In the good old days, all a donor had to do was a write a check and use the enclosed pre-paid envelope. But times have changed, as they say, and there is a lot competing for donor's attention today.
According to Verna Gates at the New Zealand Herald, its this competition for donor dollars that is driving some fundraisers to "extreme fundraising." The author cites a couple good examples:
The founder of eFundraising.com, Eric Boyko, lost two fingers on Argentina's Aconcagua mountain while raising $100,000 ($135,256) for the Montreal Alzheimer's Society.
Jamie Baker got heat blisters last summer running across six metres of fire to raise £5000 ($13,498) for rescued badgers and hedgehogs at the Secret World Wildlife Refuge in Highbridge, England. "You don't dawdle," he said of the experience.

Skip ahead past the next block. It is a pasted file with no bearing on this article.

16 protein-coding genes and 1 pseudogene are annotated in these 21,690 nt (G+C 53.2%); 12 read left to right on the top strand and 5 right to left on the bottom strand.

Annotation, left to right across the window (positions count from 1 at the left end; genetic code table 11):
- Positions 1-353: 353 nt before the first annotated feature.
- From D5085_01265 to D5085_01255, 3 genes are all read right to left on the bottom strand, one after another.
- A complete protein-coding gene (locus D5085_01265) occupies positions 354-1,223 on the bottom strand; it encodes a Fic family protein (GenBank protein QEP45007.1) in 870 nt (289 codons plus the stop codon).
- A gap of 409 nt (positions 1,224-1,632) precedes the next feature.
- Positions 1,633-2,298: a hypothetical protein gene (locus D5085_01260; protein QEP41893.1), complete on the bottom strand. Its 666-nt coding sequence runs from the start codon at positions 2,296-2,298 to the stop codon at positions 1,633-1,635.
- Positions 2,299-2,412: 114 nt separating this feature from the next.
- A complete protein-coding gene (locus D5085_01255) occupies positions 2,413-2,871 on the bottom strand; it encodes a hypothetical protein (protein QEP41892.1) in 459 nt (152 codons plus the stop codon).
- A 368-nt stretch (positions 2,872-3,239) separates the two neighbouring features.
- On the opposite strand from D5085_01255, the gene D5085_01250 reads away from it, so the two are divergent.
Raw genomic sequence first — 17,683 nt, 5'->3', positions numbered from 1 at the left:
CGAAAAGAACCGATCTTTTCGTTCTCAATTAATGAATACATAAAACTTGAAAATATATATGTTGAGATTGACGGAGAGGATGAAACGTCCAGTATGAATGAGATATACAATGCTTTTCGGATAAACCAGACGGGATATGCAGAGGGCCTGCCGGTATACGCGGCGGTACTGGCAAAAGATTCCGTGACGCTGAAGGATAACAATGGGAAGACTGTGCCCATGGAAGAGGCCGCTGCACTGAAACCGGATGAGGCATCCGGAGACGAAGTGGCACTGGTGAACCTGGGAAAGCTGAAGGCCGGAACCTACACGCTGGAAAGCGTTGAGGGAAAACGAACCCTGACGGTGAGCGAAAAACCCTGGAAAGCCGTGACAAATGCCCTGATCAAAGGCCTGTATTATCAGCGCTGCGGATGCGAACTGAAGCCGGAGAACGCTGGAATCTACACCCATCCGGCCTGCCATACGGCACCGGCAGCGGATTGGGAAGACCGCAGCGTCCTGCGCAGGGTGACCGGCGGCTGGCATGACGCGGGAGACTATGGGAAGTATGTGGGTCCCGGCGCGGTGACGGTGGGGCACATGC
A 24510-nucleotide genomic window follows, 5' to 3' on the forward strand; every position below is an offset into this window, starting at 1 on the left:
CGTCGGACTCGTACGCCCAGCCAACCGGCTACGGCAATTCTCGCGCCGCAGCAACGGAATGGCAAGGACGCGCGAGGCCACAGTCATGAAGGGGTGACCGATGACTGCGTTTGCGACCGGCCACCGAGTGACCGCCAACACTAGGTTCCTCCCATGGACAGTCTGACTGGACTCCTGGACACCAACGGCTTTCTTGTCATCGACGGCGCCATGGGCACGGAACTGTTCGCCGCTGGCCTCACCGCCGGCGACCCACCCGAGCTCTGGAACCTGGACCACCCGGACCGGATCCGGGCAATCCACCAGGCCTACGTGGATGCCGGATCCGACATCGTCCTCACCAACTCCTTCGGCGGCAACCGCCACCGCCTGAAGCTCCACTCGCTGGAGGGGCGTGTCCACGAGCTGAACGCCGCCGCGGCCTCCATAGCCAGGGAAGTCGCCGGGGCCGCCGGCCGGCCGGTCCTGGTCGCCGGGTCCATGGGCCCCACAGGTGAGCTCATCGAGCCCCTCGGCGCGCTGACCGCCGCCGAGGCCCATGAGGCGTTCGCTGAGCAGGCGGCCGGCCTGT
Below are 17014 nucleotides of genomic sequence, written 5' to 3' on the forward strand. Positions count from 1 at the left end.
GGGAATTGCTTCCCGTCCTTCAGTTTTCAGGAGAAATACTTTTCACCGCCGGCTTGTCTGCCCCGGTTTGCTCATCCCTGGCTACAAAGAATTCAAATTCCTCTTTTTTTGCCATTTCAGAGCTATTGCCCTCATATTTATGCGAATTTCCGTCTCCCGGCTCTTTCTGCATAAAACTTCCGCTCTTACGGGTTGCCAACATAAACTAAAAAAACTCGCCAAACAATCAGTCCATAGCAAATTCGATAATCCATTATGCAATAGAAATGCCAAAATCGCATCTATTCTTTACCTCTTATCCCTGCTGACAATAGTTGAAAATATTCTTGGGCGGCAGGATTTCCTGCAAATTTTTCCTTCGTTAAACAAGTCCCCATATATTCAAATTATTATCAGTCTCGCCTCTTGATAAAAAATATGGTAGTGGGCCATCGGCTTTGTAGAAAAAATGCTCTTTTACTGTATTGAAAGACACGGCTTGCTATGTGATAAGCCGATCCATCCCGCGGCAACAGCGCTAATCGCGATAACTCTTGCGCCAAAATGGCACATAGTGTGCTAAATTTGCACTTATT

The media loves stories like these... and these and these. In fact, there are plenty of examples of well-intentioned daredevils and publicity hungry donors that do all sorts of crazy things for charity.
...an we love these quirky donors, we really do.
However, the real extreme fundraisers are those that produce sustainable annual revenue growth for predictable budgets. It might not be as sexy as walking across hot coals, but I've got a lot more respect for a fundraiser who creates, plans, executes, and repeats a successful campaign.